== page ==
Within those industries, production ready also depends on availability and skill level of developers, maintainers, managers, and consultants, as well as their taste for risk, the amount of ancillary tools and materials, and considerations for existing code and systems.

        None of these are binary, off-or-on, simple, single right answer for everyone everywhere questions.

Re: The current state of Perl6
by cdarke (Prior) on Apr 19, 2010 at 11:41 UTC
    There is an interesting parallel with Python 3, which was released around Christmas 2008. Python 3 code is not backward compatible to Python 2, but there are much fewer differences between Python 2 and 3 as there are between Perl 5 and 6. Mostly the code got tided-up and deprecated features removed.

    So, is everyone using Python 3 now? No. The reason, according to the Python people I have spoken to, is the lack of third party modules. They like Python 3, but just can't use it. Let's hope that 'we' learn from that mistake before repeating it.
      I think that won't be the case with Perl 6 as they have found a way integrating existing CPAN modules with Perl 6 code. You are actually very right in pointing out this fact, Its not just a bare interpreter. The word production ready actually has a lot of meanings like availability of sufficient documentation, standard libraries, spec completion, stability etc. But you have to start some where like Python 3 did, there idea is to really backport the Python 3 stuff into 2.x. In their case they have something to migrate to, in our case our migration target isn't yet ready. So the focus should be first on spec completion first not migration.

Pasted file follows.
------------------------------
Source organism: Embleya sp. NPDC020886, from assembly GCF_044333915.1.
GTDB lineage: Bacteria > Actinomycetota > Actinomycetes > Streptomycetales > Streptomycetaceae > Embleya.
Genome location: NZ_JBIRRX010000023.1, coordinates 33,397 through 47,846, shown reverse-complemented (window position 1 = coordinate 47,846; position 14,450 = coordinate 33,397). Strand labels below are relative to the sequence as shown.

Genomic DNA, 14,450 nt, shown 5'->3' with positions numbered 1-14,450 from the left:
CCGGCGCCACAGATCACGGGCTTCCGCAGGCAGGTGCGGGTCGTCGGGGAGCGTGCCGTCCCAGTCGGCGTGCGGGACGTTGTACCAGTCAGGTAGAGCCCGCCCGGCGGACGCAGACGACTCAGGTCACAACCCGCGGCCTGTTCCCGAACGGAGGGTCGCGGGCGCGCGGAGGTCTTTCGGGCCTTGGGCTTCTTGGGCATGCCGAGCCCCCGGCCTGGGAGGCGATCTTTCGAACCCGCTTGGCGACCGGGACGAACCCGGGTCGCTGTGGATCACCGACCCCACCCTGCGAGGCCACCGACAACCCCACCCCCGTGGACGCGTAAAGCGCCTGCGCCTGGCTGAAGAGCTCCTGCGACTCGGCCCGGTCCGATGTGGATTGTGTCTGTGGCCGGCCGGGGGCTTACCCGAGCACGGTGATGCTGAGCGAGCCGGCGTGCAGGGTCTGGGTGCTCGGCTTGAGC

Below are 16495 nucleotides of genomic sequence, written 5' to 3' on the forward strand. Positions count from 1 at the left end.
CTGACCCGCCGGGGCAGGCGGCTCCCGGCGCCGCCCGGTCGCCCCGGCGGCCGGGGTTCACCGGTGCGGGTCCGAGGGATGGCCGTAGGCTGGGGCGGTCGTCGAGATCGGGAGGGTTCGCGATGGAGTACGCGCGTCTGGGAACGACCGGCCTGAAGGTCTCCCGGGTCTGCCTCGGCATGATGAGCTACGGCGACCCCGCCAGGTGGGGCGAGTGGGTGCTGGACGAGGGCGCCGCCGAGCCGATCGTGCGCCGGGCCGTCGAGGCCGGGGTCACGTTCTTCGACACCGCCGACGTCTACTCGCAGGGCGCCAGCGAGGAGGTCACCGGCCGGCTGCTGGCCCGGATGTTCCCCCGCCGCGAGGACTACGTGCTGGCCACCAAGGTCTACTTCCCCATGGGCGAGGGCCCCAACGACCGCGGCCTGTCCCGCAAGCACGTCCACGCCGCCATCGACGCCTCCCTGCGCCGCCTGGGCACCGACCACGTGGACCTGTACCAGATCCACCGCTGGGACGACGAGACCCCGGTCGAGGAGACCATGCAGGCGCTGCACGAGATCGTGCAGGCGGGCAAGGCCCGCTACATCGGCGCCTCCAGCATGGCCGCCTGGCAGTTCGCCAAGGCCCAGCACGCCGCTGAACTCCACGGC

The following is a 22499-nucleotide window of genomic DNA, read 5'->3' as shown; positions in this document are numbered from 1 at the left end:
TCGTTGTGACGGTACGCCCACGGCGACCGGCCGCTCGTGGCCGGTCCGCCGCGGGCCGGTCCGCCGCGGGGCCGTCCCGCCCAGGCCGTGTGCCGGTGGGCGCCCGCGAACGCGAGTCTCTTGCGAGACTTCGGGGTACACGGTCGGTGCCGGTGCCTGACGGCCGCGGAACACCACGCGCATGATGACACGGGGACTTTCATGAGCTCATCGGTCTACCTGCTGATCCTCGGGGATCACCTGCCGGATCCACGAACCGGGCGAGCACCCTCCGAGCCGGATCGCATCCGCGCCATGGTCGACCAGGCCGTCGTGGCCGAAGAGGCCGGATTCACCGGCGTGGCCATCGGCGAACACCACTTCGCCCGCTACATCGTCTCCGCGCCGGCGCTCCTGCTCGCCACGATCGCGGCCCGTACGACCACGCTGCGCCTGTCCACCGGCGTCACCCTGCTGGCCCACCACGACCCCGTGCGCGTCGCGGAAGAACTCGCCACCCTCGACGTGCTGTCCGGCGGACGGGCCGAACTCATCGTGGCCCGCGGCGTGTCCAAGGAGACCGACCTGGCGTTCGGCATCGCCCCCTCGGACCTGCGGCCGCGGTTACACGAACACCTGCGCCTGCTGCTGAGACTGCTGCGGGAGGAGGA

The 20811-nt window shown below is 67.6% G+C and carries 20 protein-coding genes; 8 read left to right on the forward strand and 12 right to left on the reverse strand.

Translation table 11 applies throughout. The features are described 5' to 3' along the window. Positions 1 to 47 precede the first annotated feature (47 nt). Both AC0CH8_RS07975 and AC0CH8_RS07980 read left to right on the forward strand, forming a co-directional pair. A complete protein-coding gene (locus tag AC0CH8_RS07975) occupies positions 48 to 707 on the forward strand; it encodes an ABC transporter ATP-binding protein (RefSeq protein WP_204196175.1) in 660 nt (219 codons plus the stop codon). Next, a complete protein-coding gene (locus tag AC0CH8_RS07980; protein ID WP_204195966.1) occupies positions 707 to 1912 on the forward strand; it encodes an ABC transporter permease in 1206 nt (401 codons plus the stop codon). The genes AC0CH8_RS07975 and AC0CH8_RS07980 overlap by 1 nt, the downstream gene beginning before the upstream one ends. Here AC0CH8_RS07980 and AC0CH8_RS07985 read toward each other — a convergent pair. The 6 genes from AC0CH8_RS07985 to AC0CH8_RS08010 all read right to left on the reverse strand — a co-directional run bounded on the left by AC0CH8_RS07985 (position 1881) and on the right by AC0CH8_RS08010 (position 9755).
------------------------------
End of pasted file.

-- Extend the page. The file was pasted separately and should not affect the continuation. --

they have found a way integrating existing CPAN modules with Perl 6 code

        Wow! Really? Does anyone have a link to that?
      I hope that Perl 6 doesn't fall into that trap. And I'm confident that it's not going to, because the differences between Perl 5 and Perl 6 are much larger than those of python{2,3}, thus offereing a larger incentive to migrate stuff.
      Perl 6 - links to (nearly) everything that is Perl 6.
      the only thing you can learn from that is that you have to port all the(important) Perl5 modules --> Perl6 early so when it's out people won't be able to complain about this. but since Perl6 is still in development devs will face serious bugs that they won't really be able to fix themselves because they don't know the internals of the compiler in order to fix those bugs.
        It will be very disappointing if Perl 6 releases without a standard library. At the least all the standard modules with Perl 5 have to be available with Perl 6.
Re: The current state of Perl6
by BrowserUk (Pope) on Apr 20, 2010 at 05:01 UTC

    The questions I'd like to see an answer to--were we allowed to ask them--are:

    • Can any current implementation of Perl6 do everything that Perl5 can do without extensions and modules?
    • If not, what is missing? And why? (That is: what is the limitation preventing it.)
    • How's the current performance?